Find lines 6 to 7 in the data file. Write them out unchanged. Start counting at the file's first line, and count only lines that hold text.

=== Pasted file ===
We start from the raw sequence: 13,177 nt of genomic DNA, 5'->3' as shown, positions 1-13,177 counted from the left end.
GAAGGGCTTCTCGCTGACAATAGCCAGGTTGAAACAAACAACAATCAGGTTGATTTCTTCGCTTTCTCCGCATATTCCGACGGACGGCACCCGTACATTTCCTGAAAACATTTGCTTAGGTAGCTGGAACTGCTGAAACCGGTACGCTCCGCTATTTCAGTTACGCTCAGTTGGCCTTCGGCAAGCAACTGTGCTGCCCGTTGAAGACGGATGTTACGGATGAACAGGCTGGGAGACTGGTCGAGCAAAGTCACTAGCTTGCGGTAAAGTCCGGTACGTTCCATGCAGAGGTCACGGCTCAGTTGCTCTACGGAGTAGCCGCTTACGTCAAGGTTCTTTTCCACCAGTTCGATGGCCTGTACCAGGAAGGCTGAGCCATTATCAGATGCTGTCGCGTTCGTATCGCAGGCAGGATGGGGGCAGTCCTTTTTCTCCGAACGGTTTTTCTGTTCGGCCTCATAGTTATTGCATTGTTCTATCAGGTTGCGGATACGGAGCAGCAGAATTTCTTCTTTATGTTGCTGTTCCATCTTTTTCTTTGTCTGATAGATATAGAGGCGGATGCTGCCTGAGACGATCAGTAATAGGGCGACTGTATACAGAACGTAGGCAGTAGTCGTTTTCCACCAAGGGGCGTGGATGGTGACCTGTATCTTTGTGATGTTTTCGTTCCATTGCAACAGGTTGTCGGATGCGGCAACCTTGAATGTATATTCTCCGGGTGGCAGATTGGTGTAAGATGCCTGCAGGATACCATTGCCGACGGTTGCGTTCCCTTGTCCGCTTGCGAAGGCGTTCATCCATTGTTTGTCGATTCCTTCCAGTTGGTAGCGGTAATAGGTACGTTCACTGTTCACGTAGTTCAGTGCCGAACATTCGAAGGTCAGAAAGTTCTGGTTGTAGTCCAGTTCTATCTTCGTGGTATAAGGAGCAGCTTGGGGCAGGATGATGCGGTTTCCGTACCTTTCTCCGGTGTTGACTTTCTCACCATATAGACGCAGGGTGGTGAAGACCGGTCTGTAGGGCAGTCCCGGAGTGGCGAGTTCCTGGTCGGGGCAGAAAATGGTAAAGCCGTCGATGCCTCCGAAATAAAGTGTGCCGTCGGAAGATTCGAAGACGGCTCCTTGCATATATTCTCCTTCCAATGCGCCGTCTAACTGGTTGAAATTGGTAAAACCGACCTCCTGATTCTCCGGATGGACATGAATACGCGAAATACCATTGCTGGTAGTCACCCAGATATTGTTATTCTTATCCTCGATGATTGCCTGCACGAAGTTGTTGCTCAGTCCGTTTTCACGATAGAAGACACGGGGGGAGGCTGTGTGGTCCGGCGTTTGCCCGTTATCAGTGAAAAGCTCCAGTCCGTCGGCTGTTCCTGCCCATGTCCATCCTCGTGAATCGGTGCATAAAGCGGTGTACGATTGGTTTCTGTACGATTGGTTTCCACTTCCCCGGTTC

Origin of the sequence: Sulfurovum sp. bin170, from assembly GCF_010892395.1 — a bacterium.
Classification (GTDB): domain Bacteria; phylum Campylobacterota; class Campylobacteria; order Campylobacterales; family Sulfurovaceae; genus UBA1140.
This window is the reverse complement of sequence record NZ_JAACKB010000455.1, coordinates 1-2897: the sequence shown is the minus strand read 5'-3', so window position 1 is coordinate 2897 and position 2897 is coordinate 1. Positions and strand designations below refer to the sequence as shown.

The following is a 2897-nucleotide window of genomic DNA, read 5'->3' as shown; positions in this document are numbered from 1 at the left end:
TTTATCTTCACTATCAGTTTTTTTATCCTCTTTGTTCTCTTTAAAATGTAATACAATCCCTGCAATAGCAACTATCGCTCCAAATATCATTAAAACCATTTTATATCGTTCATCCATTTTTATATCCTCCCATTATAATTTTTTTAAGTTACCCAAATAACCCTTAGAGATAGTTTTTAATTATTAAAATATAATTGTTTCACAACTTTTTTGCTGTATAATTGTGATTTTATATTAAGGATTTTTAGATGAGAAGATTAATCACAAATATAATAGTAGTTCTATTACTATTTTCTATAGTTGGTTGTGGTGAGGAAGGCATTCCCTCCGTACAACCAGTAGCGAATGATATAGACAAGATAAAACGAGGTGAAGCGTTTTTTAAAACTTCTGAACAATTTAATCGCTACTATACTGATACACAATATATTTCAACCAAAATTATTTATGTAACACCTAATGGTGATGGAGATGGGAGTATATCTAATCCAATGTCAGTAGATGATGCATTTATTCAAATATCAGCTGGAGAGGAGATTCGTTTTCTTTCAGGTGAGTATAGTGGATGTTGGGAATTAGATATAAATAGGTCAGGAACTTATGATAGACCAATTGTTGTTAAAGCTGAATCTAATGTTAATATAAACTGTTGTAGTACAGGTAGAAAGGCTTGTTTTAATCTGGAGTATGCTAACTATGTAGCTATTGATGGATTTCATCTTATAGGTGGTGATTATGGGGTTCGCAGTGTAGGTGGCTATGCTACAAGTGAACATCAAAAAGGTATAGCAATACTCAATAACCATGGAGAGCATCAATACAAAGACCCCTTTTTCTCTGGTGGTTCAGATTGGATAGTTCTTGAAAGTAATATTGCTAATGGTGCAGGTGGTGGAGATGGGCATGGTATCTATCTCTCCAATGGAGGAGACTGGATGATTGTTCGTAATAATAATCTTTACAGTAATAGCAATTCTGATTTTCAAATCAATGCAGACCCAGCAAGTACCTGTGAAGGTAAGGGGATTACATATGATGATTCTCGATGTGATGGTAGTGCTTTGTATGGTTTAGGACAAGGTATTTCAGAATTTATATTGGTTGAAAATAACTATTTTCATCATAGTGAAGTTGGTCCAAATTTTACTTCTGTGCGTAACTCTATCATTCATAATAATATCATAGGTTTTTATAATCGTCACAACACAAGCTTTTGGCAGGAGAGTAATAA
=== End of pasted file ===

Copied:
The following is a 2897-nucleotide window of genomic DNA, read 5'->3' as shown; positions in this document are numbered from 1 at the left end:
TTTATCTTCACTATCAGTTTTTTTATCCTCTTTGTTCTCTTTAAAATGTAATACAATCCCTGCAATAGCAACTATCGCTCCAAATATCATTAAAACCATTTTATATCGTTCATCCATTTTTATATCCTCCCATTATAATTTTTTTAAGTTACCCAAATAACCCTTAGAGATAGTTTTTAATTATTAAAATATAATTGTTTCACAACTTTTTTGCTGTATAATTGTGATTTTATATTAAGGATTTTTAGATGAGAAGATTAATCACAAATATAATAGTAGTTCTATTACTATTTTCTATAGTTGGTTGTGGTGAGGAAGGCATTCCCTCCGTACAACCAGTAGCGAATGATATAGACAAGATAAAACGAGGTGAAGCGTTTTTTAAAACTTCTGAACAATTTAATCGCTACTATACTGATACACAATATATTTCAACCAAAATTATTTATGTAACACCTAATGGTGATGGAGATGGGAGTATATCTAATCCAATGTCAGTAGATGATGCATTTATTCAAATATCAGCTGGAGAGGAGATTCGTTTTCTTTCAGGTGAGTATAGTGGATGTTGGGAATTAGATATAAATAGGTCAGGAACTTATGATAGACCAATTGTTGTTAAAGCTGAATCTAATGTTAATATAAACTGTTGTAGTACAGGTAGAAAGGCTTGTTTTAATCTGGAGTATGCTAACTATGTAGCTATTGATGGATTTCATCTTATAGGTGGTGATTATGGGGTTCGCAGTGTAGGTGGCTATGCTACAAGTGAACATCAAAAAGGTATAGCAATACTCAATAACCATGGAGAGCATCAATACAAAGACCCCTTTTTCTCTGGTGGTTCAGATTGGATAGTTCTTGAAAGTAATATTGCTAATGGTGCAGGTGGTGGAGATGGGCATGGTATCTATCTCTCCAATGGAGGAGACTGGATGATTGTTCGTAATAATAATCTTTACAGTAATAGCAATTCTGATTTTCAAATCAATGCAGACCCAGCAAGTACCTGTGAAGGTAAGGGGATTACATATGATGATTCTCGATGTGATGGTAGTGCTTTGTATGGTTTAGGACAAGGTATTTCAGAATTTATATTGGTTGAAAATAACTATTTTCATCATAGTGAAGTTGGTCCAAATTTTACTTCTGTGCGTAACTCTATCATTCATAATAATATCATAGGTTTTTATAATCGTCACAACACAAGCTTTTGGCAGGAGAGTAATAA